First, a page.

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Travel ban judges scrutinize Trump's Muslim statements

16 May 2017

In his 30-minute oral argument, Wall said the president's executive order signed on March 6, which bars nationals of Libya, Iran, Somalia, Sudan, Syria and Yemen from entering the United States for 90 days, has nothing to do with his statements about Muslims on campaign trails past year.

On Monday, it was the turn of the U.S. Court of Appeals for the Ninth Circuit to explore the revised version of the Trump order - the same court that refused in February to let the president and his aides enforce the original version after ruling that it was likely to be struck down as an unconstitutional attack on the Muslim religion.

Spicer said Monday the executive order is fully lawful.

Spicer did not address why Trump hasn't disavowed his calls during the campaign for a ban on Muslims entering the country.

The U.S. Supreme Court upheld that executive order in a challenge brought by California resident Fred Korematsu.

Trump's travel ban - key sections of which have been frozen by two courts - tried to temporarily shut down the USA refugee program and suspend the issuance of new visas to residents of six Muslim-majority countries.

Trump then wrote that the circuit had a "terrible record of being overturned" - a claim that is highly debatable - and he said later that he had "absolutely" considered breaking up the court.

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A federal appeals court judge is questioning a lawyer for Hawaii about past cases in which he argued that the president has broad authority over immigration matters.

In a legal twist, the lawyer for Hawaii, Neal Katyal, was acting solicitor general in the Obama administration when his office formally confessed error in 2011 for the role lawyers for the federal government played in defending the World War II camps. "But how is the court to know if in fact it's a Muslim ban in the guise of a national security justification?" As the debate unfolded, supporters of immigrants and refugees rallied outside the Seattle courthouse, chanting and carrying "No Ban, No Wall" signs, The Associated Press reports.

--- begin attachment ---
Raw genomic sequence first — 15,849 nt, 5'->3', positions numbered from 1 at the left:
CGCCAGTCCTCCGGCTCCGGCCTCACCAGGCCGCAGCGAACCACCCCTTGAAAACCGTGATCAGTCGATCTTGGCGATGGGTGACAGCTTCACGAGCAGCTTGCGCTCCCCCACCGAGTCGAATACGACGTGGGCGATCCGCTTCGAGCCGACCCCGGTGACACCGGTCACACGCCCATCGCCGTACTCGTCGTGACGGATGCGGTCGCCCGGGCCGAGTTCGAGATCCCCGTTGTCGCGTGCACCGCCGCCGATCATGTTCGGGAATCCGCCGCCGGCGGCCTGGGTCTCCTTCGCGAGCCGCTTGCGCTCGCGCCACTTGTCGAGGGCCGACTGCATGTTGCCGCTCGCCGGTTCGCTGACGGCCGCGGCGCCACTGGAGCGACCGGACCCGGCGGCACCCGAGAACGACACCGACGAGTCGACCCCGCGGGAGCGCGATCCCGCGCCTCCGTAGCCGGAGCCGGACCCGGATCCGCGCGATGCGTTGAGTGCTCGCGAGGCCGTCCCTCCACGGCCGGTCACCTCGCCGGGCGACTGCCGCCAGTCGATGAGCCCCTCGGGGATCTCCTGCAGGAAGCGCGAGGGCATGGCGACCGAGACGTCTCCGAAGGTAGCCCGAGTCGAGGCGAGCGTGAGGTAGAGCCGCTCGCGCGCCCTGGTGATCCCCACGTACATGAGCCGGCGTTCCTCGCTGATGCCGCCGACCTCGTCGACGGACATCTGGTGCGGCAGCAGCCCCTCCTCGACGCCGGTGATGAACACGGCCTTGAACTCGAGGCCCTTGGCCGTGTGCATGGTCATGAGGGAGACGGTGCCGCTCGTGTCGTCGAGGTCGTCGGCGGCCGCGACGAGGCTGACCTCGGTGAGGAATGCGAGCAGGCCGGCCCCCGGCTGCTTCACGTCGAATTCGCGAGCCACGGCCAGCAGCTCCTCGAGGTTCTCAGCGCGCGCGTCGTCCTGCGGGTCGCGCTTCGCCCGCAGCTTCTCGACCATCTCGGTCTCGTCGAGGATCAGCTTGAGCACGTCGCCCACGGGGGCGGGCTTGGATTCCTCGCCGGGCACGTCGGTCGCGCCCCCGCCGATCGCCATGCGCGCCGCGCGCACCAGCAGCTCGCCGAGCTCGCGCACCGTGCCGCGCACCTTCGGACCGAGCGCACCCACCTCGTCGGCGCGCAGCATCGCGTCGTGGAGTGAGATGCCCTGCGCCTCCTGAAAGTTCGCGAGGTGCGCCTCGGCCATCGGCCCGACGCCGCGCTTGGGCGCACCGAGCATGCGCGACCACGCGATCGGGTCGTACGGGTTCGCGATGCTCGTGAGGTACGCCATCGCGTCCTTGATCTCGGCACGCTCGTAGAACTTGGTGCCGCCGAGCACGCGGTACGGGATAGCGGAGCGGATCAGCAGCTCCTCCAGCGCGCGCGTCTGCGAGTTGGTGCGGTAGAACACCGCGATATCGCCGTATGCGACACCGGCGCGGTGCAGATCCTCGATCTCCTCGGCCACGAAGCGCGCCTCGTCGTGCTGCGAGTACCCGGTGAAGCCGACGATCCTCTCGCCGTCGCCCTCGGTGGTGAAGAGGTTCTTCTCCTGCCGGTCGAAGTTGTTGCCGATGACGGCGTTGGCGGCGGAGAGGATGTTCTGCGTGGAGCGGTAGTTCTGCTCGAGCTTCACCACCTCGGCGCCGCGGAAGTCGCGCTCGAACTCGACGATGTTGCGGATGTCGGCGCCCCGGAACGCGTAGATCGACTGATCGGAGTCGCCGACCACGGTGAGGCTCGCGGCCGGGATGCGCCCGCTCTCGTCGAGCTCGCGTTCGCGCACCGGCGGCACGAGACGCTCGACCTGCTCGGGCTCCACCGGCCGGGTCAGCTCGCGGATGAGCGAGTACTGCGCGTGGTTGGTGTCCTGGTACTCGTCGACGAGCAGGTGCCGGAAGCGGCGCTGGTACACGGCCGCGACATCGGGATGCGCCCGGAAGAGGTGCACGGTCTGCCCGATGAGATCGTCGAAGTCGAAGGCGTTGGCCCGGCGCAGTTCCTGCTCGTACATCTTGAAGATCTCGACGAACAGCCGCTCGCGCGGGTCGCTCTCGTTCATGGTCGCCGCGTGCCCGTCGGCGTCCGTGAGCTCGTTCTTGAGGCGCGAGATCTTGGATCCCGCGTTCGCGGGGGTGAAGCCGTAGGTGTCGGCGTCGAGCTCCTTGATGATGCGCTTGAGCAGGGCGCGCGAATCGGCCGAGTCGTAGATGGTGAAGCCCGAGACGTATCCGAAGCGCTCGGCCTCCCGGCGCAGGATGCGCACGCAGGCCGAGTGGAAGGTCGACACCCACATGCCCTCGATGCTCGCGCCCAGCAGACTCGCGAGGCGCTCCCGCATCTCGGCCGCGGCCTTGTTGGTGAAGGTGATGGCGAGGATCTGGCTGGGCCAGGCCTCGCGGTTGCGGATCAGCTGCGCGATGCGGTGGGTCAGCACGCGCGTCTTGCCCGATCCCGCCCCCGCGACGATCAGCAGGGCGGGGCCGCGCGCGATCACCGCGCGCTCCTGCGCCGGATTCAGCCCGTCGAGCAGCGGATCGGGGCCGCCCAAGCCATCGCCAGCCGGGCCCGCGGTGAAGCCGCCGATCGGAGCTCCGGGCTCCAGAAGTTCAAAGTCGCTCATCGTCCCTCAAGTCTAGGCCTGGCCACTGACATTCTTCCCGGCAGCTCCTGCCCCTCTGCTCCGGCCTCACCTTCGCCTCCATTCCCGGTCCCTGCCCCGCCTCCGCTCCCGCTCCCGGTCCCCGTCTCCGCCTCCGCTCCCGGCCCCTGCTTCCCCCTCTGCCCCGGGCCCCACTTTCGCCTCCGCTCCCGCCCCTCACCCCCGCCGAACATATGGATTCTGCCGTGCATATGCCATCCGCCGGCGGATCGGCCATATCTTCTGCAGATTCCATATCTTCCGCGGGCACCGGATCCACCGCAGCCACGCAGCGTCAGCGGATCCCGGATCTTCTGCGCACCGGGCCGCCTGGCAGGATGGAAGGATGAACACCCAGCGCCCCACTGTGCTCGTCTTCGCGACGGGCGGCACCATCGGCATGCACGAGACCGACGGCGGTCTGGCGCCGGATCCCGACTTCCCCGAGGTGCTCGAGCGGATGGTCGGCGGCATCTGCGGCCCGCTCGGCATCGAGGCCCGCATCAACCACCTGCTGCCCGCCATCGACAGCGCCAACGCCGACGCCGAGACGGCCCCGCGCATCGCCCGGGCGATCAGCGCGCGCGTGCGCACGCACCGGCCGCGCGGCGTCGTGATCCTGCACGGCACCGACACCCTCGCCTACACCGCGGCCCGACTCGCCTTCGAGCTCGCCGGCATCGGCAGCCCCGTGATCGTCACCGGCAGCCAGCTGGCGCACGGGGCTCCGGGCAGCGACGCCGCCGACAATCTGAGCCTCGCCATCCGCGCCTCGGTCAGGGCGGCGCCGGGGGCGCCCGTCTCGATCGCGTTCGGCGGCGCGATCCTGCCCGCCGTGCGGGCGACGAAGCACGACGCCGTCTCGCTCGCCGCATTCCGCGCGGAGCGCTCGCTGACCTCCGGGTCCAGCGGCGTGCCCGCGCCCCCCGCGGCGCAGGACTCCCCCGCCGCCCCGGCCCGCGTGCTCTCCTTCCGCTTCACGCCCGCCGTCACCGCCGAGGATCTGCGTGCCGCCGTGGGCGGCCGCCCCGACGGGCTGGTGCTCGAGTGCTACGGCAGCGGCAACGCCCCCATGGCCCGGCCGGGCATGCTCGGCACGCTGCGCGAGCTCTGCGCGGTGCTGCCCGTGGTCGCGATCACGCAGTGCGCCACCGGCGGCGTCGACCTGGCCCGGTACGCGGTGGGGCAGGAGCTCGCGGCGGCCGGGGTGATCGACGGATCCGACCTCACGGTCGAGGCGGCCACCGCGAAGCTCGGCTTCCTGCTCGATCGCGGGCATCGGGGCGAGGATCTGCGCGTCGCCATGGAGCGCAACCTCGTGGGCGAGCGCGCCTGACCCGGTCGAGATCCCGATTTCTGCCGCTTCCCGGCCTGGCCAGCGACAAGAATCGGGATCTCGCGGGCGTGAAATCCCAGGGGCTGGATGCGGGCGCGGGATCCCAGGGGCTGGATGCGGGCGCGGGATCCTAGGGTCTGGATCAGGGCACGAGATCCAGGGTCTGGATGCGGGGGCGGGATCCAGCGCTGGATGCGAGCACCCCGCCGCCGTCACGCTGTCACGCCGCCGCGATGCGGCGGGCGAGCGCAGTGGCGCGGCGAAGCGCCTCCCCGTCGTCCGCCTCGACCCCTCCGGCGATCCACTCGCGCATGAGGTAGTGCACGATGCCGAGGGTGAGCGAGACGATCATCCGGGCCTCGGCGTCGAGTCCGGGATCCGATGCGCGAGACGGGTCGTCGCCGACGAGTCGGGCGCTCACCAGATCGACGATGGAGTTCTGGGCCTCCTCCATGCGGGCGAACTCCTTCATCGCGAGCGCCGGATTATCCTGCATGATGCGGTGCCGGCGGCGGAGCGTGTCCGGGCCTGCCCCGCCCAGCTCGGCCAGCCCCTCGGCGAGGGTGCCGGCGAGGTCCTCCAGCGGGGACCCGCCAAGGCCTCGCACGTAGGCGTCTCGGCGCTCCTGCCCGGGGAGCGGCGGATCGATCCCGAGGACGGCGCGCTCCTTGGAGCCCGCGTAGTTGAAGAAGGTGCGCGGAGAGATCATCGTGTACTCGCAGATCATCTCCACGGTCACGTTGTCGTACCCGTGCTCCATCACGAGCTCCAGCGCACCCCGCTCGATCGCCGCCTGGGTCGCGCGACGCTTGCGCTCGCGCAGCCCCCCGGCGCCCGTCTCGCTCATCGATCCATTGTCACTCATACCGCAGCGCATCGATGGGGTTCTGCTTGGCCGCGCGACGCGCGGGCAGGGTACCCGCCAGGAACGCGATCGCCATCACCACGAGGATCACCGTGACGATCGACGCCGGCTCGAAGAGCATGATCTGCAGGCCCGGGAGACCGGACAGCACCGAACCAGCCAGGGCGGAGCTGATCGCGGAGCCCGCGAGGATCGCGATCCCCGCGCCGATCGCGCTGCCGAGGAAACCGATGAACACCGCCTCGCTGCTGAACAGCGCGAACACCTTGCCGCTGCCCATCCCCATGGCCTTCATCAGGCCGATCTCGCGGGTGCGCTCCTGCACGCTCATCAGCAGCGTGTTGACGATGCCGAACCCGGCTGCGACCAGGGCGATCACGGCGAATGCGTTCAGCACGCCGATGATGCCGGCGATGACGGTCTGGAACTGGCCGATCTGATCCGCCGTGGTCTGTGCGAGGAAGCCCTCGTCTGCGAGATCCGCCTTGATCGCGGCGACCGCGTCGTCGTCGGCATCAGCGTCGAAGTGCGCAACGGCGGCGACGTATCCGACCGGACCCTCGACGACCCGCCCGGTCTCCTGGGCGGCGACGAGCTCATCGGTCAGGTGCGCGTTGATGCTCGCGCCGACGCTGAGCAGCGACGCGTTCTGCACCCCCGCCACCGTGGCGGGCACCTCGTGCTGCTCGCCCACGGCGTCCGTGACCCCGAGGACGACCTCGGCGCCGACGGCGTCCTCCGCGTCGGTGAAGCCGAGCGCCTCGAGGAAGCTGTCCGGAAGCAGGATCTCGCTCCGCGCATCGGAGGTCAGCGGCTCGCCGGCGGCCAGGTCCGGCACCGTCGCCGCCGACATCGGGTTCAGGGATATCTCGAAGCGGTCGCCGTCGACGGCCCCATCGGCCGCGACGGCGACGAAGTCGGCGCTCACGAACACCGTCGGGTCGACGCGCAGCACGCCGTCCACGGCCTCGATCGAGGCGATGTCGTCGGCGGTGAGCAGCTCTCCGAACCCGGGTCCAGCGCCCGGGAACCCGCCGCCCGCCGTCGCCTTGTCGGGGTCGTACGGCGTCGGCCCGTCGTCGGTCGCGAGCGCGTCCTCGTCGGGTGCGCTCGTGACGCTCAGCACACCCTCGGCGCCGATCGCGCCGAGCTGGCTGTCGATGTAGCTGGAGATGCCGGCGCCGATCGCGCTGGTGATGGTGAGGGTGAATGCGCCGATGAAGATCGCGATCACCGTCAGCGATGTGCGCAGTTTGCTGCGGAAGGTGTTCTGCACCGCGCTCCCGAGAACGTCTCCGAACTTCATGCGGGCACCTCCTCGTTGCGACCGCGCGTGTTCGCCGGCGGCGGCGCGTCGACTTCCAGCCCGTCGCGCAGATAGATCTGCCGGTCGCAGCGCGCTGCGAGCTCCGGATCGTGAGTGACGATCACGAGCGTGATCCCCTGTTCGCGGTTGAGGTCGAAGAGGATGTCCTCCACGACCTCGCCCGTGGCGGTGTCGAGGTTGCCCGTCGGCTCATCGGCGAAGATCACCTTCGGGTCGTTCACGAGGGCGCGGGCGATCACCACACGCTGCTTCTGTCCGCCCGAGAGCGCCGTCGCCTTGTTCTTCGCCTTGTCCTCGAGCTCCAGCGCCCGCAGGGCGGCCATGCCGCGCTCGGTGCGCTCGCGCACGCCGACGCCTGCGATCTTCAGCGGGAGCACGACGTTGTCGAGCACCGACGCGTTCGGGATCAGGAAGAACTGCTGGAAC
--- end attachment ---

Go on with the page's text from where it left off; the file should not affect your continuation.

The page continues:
"Over time the President clarified that what he was talking about were Islamic terrorist groups and the countries that shelter or sponsor them", said Jeffrey Wall, Acting Solicitor General for the U.S. Department of Justice.

After clerking for U.S. Supreme Court Judge Potter Stewart from 1974 to 1975, Gould joined the prominent law firm Perkins Coie, where he remained until his appointment to the bench.

"Even last month, the president said it's a lot easier for Muslims to immigrate than Christian refugees from the Middle East, and that he's 'going to be helping Christians, big league, '" Katyal said. It is not known when they will rule after the hearing today concluded.

Wall's insistence that the travel ban should be upheld because it is "neutral", without reference to Islam, drew pointed questions from Judge Richard Paez.

Monday's arguments marked the second time Trump's efforts to restrict immigration from certain Muslim-majority nations have reached the San Francisco-based 9th Circuit.

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The hearings are being broadcast live on C-SPAN and other cable news stations. Watson criticized what he called the "illogic" of the government's arguments and cited "significant and unrebutted evidence of religious animus" behind the travel ban. In that event, the White House might have to rethink the outlines of an order to carry out one of Donald Trump's signature promises as a candidate and as president.

Judge Ronald Gould says each side has been allotted 30 minutes but will be granted more if necessary, given the significance of the case. Neither U.S. District Judge Theodore Chuang in Maryland nor Watson in Hawaii bought the administration's reasoning that the ban is about national security.

A courtroom at the 9th U.S. Circuit Court of Appeals in Seattle is starting to fill up in advance of arguments over President Donald Trump's travel ban while protests were expected outside the building.

The revised executive order applies to visitors from Iran, Libya, Somalia, Sudan, Syria and Yemen.

Acting Solicitor General Jeffrey Wall attempted to distinguish between Trump's words before his inauguration January 20, and his executive orders in the following weeks and months, in the Seattle courtroom.

The 4th U.S. Circuit Court of Appeals in Virginia is considering a similar ruling.

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